### if and only if

In mathematics, the phrase “if and only if” occurs frequently. In English, we expect that

p if and only if q to mean

p if q, and p only if q

Recall that “p only if q” means “if p then q”. So we expect p ↔ q ≡ (q → p) ∧ (p → q)

### Necessary and Sufficient Conditions

In English, the conidtional p → q can also be stated as p is a sufficient condition for q

or equivalently,

### Revision: Logical Operator Precedence

The order of precedence, listed in decreasing order from top to bottom, is

1 ∼

2 ∧, ∨ 3 →, ↔

Note that ∧ and ∨ are of the same order of precedence, → and ↔ are of the same order of precedence.

### Argument Forms

An argument form is a sequence of statements
p_{1}, p_{2},· · · , pn, c.

All statements except the last,

p_{1}, p_{2},· · · , pn

are called premises, or assumptions, or hypotheses. The last statment, c

### Valid and Invalid Arguments

• An argument form is valid when all premises are true, the conclusion is also true.

• A valid argument form is also known as a rule of inference. • To highlight the conclusion we precede it with the ∴ symbol.

### Valid Argument Forms: Modus Ponens (Method of

### Affirming)

p → q p

∴ q

Is this a valid argument form?

p q p → q p q T T T T T ∗ T F F T F F T T F T F F T F F premises conclusion

### Valid Argument Forms: Modus Tollens (Method of

### Denying)

p → q ∼ q ∴ ∼ p

Is this a valid argument form?

p q p → q ∼ q ∼ p T T T F F T F F T F F T T F T F F T T T ∗ premises conclusion

### Valid Argument Forms: Specialization

p ∧ q ∴ p

p ∧ q ∴ q

### Valid Argument Forms: Elimination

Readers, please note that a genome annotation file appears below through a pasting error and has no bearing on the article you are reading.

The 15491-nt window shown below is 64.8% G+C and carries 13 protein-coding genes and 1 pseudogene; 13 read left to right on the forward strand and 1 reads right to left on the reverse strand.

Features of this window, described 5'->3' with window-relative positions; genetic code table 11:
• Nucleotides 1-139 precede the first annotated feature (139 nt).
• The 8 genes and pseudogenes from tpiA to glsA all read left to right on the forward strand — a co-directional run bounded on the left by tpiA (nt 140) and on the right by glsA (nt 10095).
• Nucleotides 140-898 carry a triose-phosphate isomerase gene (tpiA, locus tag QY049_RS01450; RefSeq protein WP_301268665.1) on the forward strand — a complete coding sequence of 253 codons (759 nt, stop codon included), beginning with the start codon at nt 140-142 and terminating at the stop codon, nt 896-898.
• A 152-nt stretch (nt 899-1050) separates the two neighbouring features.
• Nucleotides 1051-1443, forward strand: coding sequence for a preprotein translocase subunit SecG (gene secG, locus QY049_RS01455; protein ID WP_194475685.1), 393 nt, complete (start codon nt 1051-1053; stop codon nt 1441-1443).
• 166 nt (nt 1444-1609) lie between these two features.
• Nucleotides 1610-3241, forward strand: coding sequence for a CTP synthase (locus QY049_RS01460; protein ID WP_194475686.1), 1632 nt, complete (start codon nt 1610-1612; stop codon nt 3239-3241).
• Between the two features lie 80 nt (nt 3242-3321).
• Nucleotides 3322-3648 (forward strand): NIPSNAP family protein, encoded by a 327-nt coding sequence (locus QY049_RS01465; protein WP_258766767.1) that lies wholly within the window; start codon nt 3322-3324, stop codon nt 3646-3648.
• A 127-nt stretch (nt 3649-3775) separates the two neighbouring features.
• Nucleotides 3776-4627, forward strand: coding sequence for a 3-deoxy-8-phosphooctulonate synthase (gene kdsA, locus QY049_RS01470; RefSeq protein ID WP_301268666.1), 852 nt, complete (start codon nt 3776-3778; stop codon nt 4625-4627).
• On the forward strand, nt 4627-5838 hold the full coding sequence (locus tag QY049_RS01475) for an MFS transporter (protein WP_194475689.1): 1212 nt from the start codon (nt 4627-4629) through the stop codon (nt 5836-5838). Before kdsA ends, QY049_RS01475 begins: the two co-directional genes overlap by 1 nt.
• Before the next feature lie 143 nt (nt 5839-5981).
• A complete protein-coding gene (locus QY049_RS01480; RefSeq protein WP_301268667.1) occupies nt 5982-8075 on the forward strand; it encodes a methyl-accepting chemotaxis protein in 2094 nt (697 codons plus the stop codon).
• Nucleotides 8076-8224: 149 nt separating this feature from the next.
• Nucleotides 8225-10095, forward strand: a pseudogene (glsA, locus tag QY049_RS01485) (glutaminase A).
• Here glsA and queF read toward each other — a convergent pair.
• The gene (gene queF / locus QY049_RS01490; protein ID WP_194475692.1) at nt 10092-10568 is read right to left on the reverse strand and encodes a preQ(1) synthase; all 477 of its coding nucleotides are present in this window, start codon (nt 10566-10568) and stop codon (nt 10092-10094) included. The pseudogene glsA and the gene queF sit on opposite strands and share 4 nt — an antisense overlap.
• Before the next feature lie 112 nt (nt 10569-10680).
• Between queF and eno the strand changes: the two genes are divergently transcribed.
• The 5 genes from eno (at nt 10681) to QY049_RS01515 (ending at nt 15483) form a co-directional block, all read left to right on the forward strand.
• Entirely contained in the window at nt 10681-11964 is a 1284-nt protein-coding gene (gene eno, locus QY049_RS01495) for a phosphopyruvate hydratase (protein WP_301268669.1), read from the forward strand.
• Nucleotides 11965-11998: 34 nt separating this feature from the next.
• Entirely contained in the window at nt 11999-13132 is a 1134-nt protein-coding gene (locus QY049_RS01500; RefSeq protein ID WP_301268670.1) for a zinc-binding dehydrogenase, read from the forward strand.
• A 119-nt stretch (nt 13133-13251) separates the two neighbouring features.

p ∨ q ∼ p ∴ q p ∨ q ∼ q ∴ p### Valid Argument Forms: Transitivity

p → q q → r ∴ p → r

### Valid Argument Forms: Proof by Cases

p ∨ q p → r q → r ∴ r

In words, if at least one of two (or several) possibilities is true and each possibility leads to the same conclusion, then the conclusion must also be true.

### Valid Argument Forms: Proof by Contradiction

p _{→ F}
∴∼ p

In words, if the truth of p leads to a falsity, then ∼ p has to be true. (The text states this rule slightly differently.)

### Example: Knights and Knaves (Smullyan)

• Knights always tell the truth, knaves always lie.

• Can we tell what A and B are, from what they say below? A: “B is a knight.”

B: “A and I are of opposite type.” • To analyze, let

p = “What A says is true.” q = “What B says is true.”

### Example: Knights and Knaves (Smullyan)

a → p by the definitions of a, p p → b by the definitions of p, b

∴ a → b transitivity

b → q by the definitions of b, q q → (a∧ ∼ b) ∨ (∼ a ∧ b) by the definitions of q, a, b ∴ a → (a∧ ∼ b) ∨ (∼ a ∧ b) transitivity

a → a ∧ b ∧ ((a∧ ∼ b) ∨ (∼ a ∧ b)) a valid argument (∗)

∴∼ a by contradiction

∼ a →∼ p by the definitions of a, p ∼ p →∼ b by the definitions of p, b

### Example: Knights and Knaves (Smullyan)

• Both A and B are knaves. This can be checked to be consistent with the given facts.

• The following valid argument form (∗) is used to arrive at a contradiction. x → y, x → z, ∴ x → x ∧ y ∧ z